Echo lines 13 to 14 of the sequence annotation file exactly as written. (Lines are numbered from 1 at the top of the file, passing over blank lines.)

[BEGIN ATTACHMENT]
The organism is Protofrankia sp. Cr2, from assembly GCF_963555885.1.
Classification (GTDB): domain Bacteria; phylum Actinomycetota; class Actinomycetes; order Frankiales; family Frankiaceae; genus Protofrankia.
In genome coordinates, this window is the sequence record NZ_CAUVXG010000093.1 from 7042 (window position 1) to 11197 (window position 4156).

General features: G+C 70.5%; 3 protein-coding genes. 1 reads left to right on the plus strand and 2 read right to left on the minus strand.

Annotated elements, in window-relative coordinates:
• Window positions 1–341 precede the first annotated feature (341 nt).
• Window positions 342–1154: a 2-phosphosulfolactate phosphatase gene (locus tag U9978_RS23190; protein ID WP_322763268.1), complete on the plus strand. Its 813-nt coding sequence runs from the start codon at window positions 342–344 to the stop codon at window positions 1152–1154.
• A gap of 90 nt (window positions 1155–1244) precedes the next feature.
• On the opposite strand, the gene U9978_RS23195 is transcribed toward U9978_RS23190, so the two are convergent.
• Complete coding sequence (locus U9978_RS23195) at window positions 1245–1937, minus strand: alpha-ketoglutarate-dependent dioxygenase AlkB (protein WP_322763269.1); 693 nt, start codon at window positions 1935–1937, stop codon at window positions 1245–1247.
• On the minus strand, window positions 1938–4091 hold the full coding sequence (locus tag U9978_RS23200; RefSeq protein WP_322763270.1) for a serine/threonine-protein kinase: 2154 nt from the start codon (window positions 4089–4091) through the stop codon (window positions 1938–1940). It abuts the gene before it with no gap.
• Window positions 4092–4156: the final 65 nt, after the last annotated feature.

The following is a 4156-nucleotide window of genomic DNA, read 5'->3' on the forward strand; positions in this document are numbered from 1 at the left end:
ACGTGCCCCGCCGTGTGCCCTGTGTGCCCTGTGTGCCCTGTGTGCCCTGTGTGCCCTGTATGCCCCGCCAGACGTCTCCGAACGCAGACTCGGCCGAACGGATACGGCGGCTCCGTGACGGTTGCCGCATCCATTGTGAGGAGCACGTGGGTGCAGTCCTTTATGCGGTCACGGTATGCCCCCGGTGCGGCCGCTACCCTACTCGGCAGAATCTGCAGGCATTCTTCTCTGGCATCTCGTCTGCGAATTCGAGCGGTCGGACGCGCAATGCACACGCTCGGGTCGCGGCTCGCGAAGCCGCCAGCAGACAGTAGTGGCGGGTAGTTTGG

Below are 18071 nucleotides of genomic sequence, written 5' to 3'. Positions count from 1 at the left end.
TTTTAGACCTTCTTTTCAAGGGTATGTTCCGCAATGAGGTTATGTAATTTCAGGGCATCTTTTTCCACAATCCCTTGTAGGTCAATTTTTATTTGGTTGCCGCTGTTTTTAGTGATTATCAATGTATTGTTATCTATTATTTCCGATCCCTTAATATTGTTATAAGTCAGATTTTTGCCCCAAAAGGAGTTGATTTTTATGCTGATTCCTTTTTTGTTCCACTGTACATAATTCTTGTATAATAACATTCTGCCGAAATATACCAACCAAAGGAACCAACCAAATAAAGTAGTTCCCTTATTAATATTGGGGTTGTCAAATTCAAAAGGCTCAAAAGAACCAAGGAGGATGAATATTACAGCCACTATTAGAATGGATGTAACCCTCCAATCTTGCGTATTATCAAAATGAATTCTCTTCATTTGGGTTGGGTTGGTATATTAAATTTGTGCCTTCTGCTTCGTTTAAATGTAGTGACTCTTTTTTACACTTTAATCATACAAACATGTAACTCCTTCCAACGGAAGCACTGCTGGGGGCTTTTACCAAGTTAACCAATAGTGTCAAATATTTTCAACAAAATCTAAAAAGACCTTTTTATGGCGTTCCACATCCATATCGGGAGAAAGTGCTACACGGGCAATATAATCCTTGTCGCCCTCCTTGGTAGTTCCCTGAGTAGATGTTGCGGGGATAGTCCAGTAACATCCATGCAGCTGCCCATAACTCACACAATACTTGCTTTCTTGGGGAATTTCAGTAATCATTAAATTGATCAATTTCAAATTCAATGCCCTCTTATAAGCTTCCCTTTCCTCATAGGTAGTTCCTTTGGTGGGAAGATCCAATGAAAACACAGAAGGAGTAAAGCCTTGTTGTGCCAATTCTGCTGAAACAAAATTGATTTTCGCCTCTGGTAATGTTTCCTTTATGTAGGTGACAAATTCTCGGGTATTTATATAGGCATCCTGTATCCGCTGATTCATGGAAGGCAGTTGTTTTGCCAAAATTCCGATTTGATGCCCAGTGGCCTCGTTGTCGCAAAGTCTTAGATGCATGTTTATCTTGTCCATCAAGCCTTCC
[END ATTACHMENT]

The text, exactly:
The following is a 4156-nucleotide window of genomic DNA, read 5'->3' on the forward strand; positions in this document are numbered from 1 at the left end:
ACGTGCCCCGCCGTGTGCCCTGTGTGCCCTGTGTGCCCTGTGTGCCCTGTGTGCCCTGTATGCCCCGCCAGACGTCTCCGAACGCAGACTCGGCCGAACGGATACGGCGGCTCCGTGACGGTTGCCGCATCCATTGTGAGGAGCACGTGGGTGCAGTCCTTTATGCGGTCACGGTATGCCCCCGGTGCGGCCGCTACCCTACTCGGCAGAATCTGCAGGCATTCTTCTCTGGCATCTCGTCTGCGAATTCGAGCGGTCGGACGCGCAATGCACACGCTCGGGTCGCGGCTCGCGAAGCCGCCAGCAGACAGTAGTGGCGGGTAGTTTGG